Tuesday, November 16, 2010

A Soldier’s Story: Lessons of Readjustment

It might be easy to forget, with all the trappings in our daily lives, that there are service men and women who are at war for our country and fighting on behalf of the freedoms that we enjoy. In honor of these men and women we dedicate one day each year to remember and to salute our veterans who have served or are serving our country every day. Let us not forget our heroes and instead remember the sacrifices that they have made by giving them the respect that they have earned and deserve. Many of us know what it is like to come home after a long day of work, but what is it like for someone to return home after weeks, months, even years abroad, away from their friends, family, and country?

When U.S. Army staff sergeant Brian Timulty returned to his hometown of Braintree, Massachusetts after nine years of military service he was welcomed as a hero but the feeling of being home was bittersweet. A lot had changed for Brian while he was away. He was no longer that 19 year old kid who enlisted in the army to learn leadership skills and open up future employment opportunities. He was nearly ten years older, tired from years of battle, but ready to start a new phase of his life and embark on a career. His problem was that no one was hiring. Brian left the army because he said it was “a tough life” and he hoped to seek a more stable life at home. Even as a decorated war vet and recipient of the Bronze Star earned for meritorious service, he still couldn’t get an edge on the competitive workforce. Brian is modest about his accolades but said that if he had received a Purple Heart, it would have opened up more doors for him than Bronze Star.

His years of military service had taken a toll on him. He had served for 12 months in Afghanistan and was later deployed to Iraq on three separate occasions. Most of his time in the military was spent overseas. As a member of the infantry Brian was part of the first wave of troops who convoyed from Kuwait into Bagdad during “Operation Iraqi Freedom” followed by 14 months in Najaf, and Fallujah. On his other tours he provided security in Iraq for convoys, ran peace-keeping missions and patrols, and provided security at voting stations. While in combat Brian says that he was “blown up” during three different engagements and has experienced concussions and a 50% loss of hearing in both ears. He still experiences headaches, vertigo and sleepless nights due his traumatic time on the battlefield. He is often haunted in his dreams and finds himself covered in blood, reaching for his radio to call for backup but unable to speak only to awake and find himself at home.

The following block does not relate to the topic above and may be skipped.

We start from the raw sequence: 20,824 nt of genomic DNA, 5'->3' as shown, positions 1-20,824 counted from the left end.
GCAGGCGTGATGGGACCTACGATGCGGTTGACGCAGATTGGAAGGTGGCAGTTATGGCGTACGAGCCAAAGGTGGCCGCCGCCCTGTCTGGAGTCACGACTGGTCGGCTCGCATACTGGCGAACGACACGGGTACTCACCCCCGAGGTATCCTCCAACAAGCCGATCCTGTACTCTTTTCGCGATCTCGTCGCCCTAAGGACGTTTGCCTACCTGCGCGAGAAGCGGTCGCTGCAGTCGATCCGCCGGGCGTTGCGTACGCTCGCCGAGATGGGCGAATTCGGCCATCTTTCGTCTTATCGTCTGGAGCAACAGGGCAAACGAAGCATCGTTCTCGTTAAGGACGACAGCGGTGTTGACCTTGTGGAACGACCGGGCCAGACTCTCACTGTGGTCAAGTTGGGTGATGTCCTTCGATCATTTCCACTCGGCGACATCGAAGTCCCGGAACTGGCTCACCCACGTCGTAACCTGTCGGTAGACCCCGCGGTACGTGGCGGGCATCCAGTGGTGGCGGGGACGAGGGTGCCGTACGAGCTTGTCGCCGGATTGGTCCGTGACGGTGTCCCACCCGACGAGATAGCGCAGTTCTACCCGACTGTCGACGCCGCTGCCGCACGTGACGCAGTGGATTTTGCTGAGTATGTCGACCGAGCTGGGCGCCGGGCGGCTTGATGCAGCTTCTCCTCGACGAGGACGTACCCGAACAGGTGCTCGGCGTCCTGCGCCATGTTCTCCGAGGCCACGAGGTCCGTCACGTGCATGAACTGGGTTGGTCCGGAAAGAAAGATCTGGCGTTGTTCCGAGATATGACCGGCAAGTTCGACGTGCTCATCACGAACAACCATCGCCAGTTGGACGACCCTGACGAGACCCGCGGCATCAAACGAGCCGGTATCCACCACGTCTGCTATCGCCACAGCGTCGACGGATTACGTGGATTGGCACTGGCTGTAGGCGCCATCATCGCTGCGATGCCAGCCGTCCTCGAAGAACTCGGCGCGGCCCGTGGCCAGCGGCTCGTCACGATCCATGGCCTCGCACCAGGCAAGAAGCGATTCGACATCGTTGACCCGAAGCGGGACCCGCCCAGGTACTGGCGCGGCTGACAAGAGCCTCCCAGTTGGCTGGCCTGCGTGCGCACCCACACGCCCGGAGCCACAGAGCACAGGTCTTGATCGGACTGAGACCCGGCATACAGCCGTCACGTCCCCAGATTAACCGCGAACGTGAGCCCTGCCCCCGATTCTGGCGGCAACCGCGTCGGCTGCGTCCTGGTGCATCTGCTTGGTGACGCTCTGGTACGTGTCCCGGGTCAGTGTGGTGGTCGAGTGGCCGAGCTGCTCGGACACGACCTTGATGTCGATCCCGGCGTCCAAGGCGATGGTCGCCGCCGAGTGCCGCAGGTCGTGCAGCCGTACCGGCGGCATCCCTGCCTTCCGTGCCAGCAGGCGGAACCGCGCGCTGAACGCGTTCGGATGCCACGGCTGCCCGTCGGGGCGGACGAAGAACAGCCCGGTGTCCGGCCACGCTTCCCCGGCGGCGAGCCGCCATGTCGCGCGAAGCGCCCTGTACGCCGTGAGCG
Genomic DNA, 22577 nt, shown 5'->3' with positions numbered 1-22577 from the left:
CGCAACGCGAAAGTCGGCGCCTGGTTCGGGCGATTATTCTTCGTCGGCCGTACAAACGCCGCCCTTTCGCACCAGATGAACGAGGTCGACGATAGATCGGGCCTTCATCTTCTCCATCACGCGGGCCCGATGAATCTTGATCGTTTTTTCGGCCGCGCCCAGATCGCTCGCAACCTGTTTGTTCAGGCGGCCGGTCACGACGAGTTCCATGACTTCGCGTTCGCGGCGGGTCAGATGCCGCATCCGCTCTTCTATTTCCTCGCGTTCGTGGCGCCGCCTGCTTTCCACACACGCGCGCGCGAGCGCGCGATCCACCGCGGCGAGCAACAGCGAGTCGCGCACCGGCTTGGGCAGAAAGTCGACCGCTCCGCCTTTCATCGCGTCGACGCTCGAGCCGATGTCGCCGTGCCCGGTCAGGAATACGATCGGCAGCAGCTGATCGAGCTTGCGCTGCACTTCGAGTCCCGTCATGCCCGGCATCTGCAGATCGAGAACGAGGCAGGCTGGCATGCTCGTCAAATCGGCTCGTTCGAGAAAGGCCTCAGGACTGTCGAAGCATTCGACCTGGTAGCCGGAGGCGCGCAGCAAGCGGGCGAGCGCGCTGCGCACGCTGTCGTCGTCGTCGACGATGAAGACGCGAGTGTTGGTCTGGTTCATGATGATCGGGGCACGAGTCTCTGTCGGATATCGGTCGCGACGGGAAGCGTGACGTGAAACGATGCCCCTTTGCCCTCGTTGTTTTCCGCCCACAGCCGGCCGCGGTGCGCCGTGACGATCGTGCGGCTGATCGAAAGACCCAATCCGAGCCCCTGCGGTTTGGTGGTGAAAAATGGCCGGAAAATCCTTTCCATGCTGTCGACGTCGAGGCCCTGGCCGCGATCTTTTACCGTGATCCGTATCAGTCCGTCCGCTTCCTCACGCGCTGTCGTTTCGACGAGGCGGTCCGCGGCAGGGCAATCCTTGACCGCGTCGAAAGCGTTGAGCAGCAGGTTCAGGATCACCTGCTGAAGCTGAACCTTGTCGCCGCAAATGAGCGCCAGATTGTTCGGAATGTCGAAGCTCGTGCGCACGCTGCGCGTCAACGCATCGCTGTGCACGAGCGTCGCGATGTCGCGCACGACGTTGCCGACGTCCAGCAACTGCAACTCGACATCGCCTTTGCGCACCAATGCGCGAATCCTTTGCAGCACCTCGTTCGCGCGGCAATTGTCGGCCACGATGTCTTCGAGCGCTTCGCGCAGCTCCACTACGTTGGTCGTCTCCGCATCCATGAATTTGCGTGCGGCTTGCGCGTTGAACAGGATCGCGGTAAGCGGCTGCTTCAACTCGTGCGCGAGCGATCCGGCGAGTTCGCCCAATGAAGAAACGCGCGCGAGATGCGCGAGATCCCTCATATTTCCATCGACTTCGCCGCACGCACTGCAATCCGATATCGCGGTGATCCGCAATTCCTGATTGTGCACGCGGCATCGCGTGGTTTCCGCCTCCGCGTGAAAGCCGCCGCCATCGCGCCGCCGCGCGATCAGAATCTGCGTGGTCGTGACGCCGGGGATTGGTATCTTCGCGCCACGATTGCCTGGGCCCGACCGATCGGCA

Upon coming home, he had found that life was much more quiet and the adrenaline that had flowed through his veins for 9 years was relatively absent. Brian had difficulty in adjusting to the lapse in adrenaline, constant alertness, and battlefield trauma and said “I was a mess when I got back.” Brian felt alienated from his friends that he had left behind at home and he related what it was like to only see them three or four times over a nine year span. When he returned home he says that it was as if “I didn’t even know them.”

Brian left the army on September 5, 2009 and was the Grand Marshall of Braintree’s Independence Day parade the following year. This past September 11th he tossed the coin at Braintree High School’s football game and met the town’s mayor who invited him to lunch. He was excited about this meeting and saw it as an opportunity to open up some doors for him but the mayor never called. Brian is disappointed and sees it as an issue of trust. On the battlefield life depended on the trust of a person’s word. He said that “if someone says they are going to do something, they should.” In relation to the mayor’s empty invitation Brian said “If you can’t trust a political figure, who can you trust? Who’s to say if he offered me a job or something, he’d come through?” Brian isn’t skeptical of political leaders but he has learned that sometimes the idea of trust that he learned in the military is different from the idea of trust in the civilian world.

Brian graduated from Braintree High School in 1999 and before enlisting in 2000 he attempted a semester at college. In regard to college he says “I absolutely despised it.” Since returning home he has given college another shot and is currently working on an Associate’s Degree with a focus in Criminal Justice at Massasoit Community College. The military has taught him persistence and dedication and Brian puts a great deal of effort into his studies. He hopes to find a job in law enforcement or possibly something with the Department of Public Works.

Brian still struggles with his time in the service and experiences recurring nightmares, the feeling of alienation, finding work in a tough economy, along with a list of other troubles. Yet he does not regret all that he has sacrificed. He is proud to have served believing that “this is a great country and is absolutely worth fighting for and defending freedom.” Brian noted JFK’s famous words “Ask not what your country can do for you, but what you can do for your country” and says that he has learned many lessons through his time in the military. What is most important is what he called "being prepared for Murphy’s Law" or “being prepared for anything that can happen” and all that might go wrong. Brian is content that he is ready to face anything and everything if need be and above all he has learned to live life to the fullest and appreciate everything that he has.

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